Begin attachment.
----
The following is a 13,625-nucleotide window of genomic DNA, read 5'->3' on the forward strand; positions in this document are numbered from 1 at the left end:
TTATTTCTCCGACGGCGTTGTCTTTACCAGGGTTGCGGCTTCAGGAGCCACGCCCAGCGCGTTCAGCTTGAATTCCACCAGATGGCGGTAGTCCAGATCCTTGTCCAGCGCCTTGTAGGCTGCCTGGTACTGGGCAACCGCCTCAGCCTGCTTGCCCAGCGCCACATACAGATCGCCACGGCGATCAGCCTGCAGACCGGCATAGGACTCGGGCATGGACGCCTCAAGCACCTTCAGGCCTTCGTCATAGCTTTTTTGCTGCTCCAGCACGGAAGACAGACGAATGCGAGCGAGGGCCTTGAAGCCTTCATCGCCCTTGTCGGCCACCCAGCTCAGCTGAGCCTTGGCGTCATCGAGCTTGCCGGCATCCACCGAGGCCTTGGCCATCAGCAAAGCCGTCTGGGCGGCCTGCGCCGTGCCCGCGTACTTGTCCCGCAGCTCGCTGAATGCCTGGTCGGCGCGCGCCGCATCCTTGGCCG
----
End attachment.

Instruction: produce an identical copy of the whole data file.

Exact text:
The following is a 13,625-nucleotide window of genomic DNA, read 5'->3' on the forward strand; positions in this document are numbered from 1 at the left end:
TTATTTCTCCGACGGCGTTGTCTTTACCAGGGTTGCGGCTTCAGGAGCCACGCCCAGCGCGTTCAGCTTGAATTCCACCAGATGGCGGTAGTCCAGATCCTTGTCCAGCGCCTTGTAGGCTGCCTGGTACTGGGCAACCGCCTCAGCCTGCTTGCCCAGCGCCACATACAGATCGCCACGGCGATCAGCCTGCAGACCGGCATAGGACTCGGGCATGGACGCCTCAAGCACCTTCAGGCCTTCGTCATAGCTTTTTTGCTGCTCCAGCACGGAAGACAGACGAATGCGAGCGAGGGCCTTGAAGCCTTCATCGCCCTTGTCGGCCACCCAGCTCAGCTGAGCCTTGGCGTCATCGAGCTTGCCGGCATCCACCGAGGCCTTGGCCATCAGCAAAGCCGTCTGGGCGGCCTGCGCCGTGCCCGCGTACTTGTCCCGCAGCTCGCTGAATGCCTGGTCGGCGCGCGCCGCATCCTTGGCCG